FORT WAYNE, Ind. (WFFT) -- The time between the first confirmed COVID-19 case to the deployment of a vaccine took a little less than a year, which has created some questions surrounding the Pfizer-BioNTech vaccine.
Brian Dixon, Ph.D, Director of Public Health Informatics at the Regenstrief Institute, the same organizations that is helping the Indiana State Department of Health with the fight against COVID-19 says despite the vaccine being available quickly, it’s safe and effective.
"The vaccine data shows extremely promising results. It’s about 95 percent effective after the second dose, meaning that only less than five percent of people who receive the dose during the clinical trials developed COVID-19 or any kind of severe outcomes from covid-19," Dixon said.
The Pfizer vaccine comes in two doses, taken about three weeks apart. The first is to prepare your immune system to fight the disease with the second to boost immunity.
Dixon says according to data from Pfizer, even the first doses show to be fairly effective just a short time after being given.
"It look like the vaccine is highly effective after about seven days from taking that first dose. That it may be as high as 75 or 80 percent effective just from the first dose."
Dixon says though that to be fully effective, people need to get both doses from the same manufacturer.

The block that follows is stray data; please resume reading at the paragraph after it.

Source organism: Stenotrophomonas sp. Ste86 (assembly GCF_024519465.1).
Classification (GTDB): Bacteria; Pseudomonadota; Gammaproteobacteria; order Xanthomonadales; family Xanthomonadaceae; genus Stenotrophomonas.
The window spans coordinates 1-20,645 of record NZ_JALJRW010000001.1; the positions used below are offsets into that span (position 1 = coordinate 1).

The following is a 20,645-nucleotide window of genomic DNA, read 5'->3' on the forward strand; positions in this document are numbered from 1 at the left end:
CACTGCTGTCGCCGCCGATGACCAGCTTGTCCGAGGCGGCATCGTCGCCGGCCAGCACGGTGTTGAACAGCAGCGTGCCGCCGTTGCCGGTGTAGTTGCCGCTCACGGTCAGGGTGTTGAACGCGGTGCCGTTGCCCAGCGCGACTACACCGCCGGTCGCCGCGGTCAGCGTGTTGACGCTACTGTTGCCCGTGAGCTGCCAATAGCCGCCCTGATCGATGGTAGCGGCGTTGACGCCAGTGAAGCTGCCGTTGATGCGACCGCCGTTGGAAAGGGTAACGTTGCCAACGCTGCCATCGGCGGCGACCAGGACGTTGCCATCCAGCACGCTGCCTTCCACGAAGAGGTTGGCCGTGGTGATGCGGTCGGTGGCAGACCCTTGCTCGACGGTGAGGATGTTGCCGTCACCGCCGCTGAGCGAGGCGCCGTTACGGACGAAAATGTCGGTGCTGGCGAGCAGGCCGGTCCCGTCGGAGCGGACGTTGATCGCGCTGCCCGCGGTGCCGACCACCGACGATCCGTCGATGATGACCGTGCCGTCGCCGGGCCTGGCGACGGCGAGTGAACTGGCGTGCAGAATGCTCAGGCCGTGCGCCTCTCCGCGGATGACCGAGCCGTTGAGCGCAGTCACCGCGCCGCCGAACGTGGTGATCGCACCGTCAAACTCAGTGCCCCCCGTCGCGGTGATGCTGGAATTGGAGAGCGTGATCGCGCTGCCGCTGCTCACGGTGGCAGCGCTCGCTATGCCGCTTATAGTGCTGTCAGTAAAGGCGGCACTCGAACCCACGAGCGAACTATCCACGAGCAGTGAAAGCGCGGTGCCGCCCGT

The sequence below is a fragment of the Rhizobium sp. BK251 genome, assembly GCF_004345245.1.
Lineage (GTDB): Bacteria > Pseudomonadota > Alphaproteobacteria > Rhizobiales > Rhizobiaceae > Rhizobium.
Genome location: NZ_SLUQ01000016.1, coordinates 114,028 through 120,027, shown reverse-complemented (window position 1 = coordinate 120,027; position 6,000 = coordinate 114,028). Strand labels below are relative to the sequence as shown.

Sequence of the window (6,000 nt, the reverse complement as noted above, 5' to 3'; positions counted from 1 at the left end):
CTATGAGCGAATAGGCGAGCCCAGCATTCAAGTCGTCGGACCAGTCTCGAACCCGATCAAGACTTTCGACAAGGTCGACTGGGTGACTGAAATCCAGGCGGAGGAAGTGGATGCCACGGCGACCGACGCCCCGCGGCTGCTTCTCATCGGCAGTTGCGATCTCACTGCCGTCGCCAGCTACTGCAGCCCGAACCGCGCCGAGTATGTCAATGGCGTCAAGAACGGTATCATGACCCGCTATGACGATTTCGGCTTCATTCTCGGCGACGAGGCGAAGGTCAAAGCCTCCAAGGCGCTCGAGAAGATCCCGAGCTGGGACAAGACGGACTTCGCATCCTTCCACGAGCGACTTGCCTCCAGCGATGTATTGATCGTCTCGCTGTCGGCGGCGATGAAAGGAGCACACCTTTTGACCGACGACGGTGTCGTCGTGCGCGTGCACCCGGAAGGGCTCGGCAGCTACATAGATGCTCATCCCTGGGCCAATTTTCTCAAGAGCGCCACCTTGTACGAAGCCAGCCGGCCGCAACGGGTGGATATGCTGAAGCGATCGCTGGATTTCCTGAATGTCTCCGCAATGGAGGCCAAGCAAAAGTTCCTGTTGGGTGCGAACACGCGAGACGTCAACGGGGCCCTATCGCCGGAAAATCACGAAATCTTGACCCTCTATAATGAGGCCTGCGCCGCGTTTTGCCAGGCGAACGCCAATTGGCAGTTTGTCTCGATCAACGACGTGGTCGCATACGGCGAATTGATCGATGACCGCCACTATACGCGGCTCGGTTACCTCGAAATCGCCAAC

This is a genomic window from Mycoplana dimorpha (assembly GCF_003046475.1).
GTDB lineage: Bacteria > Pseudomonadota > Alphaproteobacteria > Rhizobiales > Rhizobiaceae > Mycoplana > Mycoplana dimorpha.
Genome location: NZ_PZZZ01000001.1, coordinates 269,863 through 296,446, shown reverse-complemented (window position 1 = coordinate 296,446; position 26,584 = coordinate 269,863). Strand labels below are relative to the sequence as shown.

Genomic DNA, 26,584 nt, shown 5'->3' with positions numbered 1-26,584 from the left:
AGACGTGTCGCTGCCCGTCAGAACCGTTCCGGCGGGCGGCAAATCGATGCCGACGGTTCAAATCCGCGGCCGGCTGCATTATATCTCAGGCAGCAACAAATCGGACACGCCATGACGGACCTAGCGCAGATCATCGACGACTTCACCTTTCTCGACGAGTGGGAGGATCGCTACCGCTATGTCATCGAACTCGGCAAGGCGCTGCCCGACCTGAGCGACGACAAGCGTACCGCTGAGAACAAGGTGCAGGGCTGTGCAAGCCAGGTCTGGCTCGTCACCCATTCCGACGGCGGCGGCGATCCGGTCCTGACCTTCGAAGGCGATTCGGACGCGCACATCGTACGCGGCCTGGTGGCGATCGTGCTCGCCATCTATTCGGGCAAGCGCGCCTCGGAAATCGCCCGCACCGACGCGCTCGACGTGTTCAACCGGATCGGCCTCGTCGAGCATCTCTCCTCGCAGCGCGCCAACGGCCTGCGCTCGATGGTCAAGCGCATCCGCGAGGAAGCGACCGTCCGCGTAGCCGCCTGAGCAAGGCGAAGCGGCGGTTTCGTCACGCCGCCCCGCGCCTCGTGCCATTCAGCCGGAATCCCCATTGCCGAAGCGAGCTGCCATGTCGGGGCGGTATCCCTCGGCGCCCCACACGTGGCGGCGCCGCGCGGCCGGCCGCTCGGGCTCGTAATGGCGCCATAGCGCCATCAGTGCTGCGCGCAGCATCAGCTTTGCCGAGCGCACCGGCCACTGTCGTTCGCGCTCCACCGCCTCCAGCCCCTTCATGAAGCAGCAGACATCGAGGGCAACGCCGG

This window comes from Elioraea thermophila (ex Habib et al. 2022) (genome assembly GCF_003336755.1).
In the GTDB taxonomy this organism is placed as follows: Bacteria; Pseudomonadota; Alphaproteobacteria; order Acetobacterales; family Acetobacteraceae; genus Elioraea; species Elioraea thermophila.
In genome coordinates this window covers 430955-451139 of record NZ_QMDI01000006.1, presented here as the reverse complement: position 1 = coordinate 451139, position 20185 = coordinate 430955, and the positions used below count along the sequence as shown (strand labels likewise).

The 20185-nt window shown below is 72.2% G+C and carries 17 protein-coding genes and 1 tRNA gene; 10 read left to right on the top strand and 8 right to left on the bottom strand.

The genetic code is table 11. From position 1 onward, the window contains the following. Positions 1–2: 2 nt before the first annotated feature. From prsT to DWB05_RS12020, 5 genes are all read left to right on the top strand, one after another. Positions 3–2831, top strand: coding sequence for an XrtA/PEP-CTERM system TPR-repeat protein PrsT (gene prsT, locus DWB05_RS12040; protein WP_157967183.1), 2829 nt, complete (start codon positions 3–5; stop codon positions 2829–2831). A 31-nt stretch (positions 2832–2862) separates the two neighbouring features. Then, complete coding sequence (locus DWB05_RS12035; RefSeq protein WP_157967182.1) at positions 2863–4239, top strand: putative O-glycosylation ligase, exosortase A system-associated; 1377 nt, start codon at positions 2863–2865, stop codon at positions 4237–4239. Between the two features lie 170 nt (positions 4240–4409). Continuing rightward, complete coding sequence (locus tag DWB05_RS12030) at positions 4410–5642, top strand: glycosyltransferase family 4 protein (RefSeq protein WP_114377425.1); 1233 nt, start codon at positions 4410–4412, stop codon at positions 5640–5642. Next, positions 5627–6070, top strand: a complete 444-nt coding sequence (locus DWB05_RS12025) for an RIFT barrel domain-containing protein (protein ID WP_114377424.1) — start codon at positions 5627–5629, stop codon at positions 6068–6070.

Even if you’ve already had COVID-19, Dixon says immunity against the virus may only last about three months.
Dixon said, "We do recommend that individuals who’ve had COVID-19 consider getting the vaccine because the vaccine is designed in such a way that you might actually be able to develop better immunity from the vaccine than you would naturally getting COVID-19."
This vaccine is designed in a way that does not give the recipient COVID-19 but prepares the body to fight it off.
Some people may still experience minor side effects from the vaccine and the risk of people contracting serious side effects is very low.
However, with the vaccine only being about 95 percent effective, that means five percent of people who get the vaccine could still develop COVID-19, which is why Dixon says it’s still important to keep doing what we’re doing until the vaccine is available to everyone.
"We still need to be following good hand hygiene, and mask-wearing, and social distancing over the next several months, probably until summer.”
To read the full FDA briefing by Pfizer regarding their COVID-19 vaccine, click here.